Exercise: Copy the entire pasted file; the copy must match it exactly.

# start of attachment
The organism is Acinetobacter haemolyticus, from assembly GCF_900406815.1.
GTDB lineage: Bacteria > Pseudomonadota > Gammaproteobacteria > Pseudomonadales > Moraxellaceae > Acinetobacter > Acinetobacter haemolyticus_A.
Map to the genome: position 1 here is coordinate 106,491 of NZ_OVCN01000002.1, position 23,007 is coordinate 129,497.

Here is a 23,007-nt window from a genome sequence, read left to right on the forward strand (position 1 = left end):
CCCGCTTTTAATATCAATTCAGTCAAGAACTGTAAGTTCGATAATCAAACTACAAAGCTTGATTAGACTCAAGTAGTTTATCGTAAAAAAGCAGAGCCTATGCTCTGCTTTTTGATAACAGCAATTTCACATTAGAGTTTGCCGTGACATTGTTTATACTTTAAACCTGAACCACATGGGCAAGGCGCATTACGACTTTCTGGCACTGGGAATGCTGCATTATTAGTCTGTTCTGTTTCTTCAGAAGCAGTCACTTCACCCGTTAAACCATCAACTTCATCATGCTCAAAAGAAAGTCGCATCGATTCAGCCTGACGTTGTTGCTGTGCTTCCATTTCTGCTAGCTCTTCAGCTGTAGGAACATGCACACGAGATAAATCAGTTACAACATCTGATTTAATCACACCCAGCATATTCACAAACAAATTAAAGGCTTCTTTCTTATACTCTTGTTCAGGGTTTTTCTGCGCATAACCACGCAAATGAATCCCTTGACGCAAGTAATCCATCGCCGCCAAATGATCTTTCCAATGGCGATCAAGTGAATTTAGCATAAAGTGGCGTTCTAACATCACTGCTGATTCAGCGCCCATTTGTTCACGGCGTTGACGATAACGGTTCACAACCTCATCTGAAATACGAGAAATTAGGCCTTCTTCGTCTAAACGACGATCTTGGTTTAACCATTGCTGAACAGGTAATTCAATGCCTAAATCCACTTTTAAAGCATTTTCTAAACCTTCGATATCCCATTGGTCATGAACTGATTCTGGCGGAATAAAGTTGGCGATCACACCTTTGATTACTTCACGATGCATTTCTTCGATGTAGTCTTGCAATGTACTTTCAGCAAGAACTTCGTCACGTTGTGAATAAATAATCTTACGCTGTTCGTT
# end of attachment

The organism is Acinetobacter haemolyticus, from assembly GCF_900406815.1.
GTDB lineage: Bacteria > Pseudomonadota > Gammaproteobacteria > Pseudomonadales > Moraxellaceae > Acinetobacter > Acinetobacter haemolyticus_A.
Map to the genome: position 1 here is coordinate 106,491 of NZ_OVCN01000002.1, position 23,007 is coordinate 129,497.

Here is a 23,007-nt window from a genome sequence, read left to right on the forward strand (position 1 = left end):
CCCGCTTTTAATATCAATTCAGTCAAGAACTGTAAGTTCGATAATCAAACTACAAAGCTTGATTAGACTCAAGTAGTTTATCGTAAAAAAGCAGAGCCTATGCTCTGCTTTTTGATAACAGCAATTTCACATTAGAGTTTGCCGTGACATTGTTTATACTTTAAACCTGAACCACATGGGCAAGGCGCATTACGACTTTCTGGCACTGGGAATGCTGCATTATTAGTCTGTTCTGTTTCTTCAGAAGCAGTCACTTCACCCGTTAAACCATCAACTTCATCATGCTCAAAAGAAAGTCGCATCGATTCAGCCTGACGTTGTTGCTGTGCTTCCATTTCTGCTAGCTCTTCAGCTGTAGGAACATGCACACGAGATAAATCAGTTACAACATCTGATTTAATCACACCCAGCATATTCACAAACAAATTAAAGGCTTCTTTCTTATACTCTTGTTCAGGGTTTTTCTGCGCATAACCACGCAAATGAATCCCTTGACGCAAGTAATCCATCGCCGCCAAATGATCTTTCCAATGGCGATCAAGTGAATTTAGCATAAAGTGGCGTTCTAACATCACTGCTGATTCAGCGCCCATTTGTTCACGGCGTTGACGATAACGGTTCACAACCTCATCTGAAATACGAGAAATTAGGCCTTCTTCGTCTAAACGACGATCTTGGTTTAACCATTGCTGAACAGGTAATTCAATGCCTAAATCCACTTTTAAAGCATTTTCTAAACCTTCGATATCCCATTGGTCATGAACTGATTCTGGCGGAATAAAGTTGGCGATCACACCTTTGATTACTTCACGATGCATTTCTTCGATGTAGTCTTGCAATGTACTTTCAGCAAGAACTTCGTCACGTTGTGAATAAATAATCTTACGCTGTTCGTT